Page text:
Week 2 March 23-29
I don’t know what happened this week. I tried to recapture it by looking at photos and the health app on my phone. It seems I went for a walk along the Delaware and Raritan Canal. The image may reflect my state of mind, desolate.
Week 3 March 30- April 5
April 2, the anniversary of my first marriage decades ago. Below a fictionalized version of that earlier marriage, an earlier time.
Beaufort, South Carolina. Everything is yellow-green and wet. The air a hot compress against her skin. If the air were cool as compresses ought to be maybe Salina’s head would stop aching. A headache on its second month. Three specialists at the Parris Island Naval Hospital had tried their luck at a diagnosis. Ultimately, they recommended psychiatric treatment. She wasn’t quite ready for that. The only time the pain went unnoticed was when she played tennis. It didn’t seem to matter with whom or how badly she played. The steady slamming of the ball distracted her from the pounding inside her skull. She could forget where she was, even if the court was at the Officer’s Club.
She drove down Main Street. Salina pushed the window vent towards her face. The rush of air didn’t cool her; it was more like a hot furnace. The clock on Wachovia National Bank said 2:00. She had a half-hour before Gladys, the cleaning lady, had to go home. A half-hour of freedom. It surprised her that she could love her son so intensely and, at the same time, long to escape the responsibilities of motherhood. She turned the radio up and headed across the bridge to Lady’s Island where she could be alone and, for a little while, be herself. Her body jerked in rhythm to Jimi Hendrix’s wailing, anxious guitar riffs. She wished she was friends with an enlisted man and could get some dope. That might help her head. Once over the bridge, she pressed her foot hard against the gas pedal. The l967 Volkswagen bug was going as fast as it could, and Salina was gone: far out, far fucking out as her teen-age brother would say. She didn’t hear the sirens or see the flashing lights of the MP’s car until they were in front of her, signaling to pull over.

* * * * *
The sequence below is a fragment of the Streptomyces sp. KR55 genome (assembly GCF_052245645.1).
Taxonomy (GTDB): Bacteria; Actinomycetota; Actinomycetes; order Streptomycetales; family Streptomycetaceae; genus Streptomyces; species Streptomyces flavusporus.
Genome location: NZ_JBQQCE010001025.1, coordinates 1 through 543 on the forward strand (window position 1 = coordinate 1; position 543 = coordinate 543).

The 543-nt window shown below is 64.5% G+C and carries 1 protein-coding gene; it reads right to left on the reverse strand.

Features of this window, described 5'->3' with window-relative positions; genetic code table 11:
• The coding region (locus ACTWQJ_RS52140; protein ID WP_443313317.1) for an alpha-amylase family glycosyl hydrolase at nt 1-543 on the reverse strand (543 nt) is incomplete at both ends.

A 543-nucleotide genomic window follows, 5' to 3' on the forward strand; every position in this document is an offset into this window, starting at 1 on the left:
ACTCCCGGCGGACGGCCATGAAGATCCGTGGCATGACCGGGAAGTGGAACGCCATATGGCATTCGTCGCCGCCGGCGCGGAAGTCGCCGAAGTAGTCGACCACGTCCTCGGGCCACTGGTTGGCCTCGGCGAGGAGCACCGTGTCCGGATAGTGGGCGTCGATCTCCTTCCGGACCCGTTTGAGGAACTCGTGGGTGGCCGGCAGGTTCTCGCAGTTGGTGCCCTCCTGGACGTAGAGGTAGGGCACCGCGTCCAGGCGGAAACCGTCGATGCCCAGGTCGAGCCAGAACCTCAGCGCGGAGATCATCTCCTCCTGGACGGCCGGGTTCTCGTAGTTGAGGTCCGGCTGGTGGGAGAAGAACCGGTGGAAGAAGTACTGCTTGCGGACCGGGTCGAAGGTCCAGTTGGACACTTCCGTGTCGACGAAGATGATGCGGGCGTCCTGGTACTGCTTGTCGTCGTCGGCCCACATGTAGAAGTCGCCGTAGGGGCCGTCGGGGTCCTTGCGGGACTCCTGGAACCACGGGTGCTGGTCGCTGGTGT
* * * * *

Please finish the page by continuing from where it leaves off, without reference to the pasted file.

I’ve led a long life. But where is the wisdom? Perhaps, I should be kind to myself. I went on a long walk this morning, stripped my bed, made breakfast, read the paper. Yet, I spent the next three hours playing computer games and listening to the radio. Is this okay? Now it’s close to have a drink time. So no writing. I don’t think I can attribute this to virus time. I think it’s dysfunctional Judy time.
I did have some social interaction. My friend Wendy, her husband Max, and their adult daughter Mira walked by: we had a nice over the fence, fully masked chat. Afterwards, I managed to get outside of myself and search for Easter gifts for my granddaughter and beach plum plants for my son and his wife, now living in Barnegat Light on Long Beach Island. My son once told me that doing three activities a day should suffice. I met that criteria.
Took Beckett’s bio to bed. Freudian analysts would have a field day. According to Deirdre Bair, he had a troubled relationship with his mother who worked hard to mold him without much success. Yet her disappointment in him tied Beckett to her through much of his adult life. And like her son, she was a tortured soul with mood swings, insomnia and “thundering rages” when she would isolate herself from her family just as, later, Beckett sought his own form of “social distancing.” He also seemed to inherit her willfulness, so both nature and nuture.
Samuel Beckett Paris apartment
His suffering makes me feel better, that is, his difficulty producing work allows me to temporarily forgive my own lack of discipline. Once after a month or more, he wrote just four lines of poetry. And like me, he blamed himself relentlessly. Previously I had dismissed him based on Deirdre Bair’s depiction of their working relationship in her memoir, Parisian Lives. He agreed to work with her, yet threw arbitrary obstacles in her way. Her interactions with him portrayed him as a self-centered prig. However, her biography reveals his tormented relationship with family, friends, himself and his work creating empathy for him and, maybe, for me.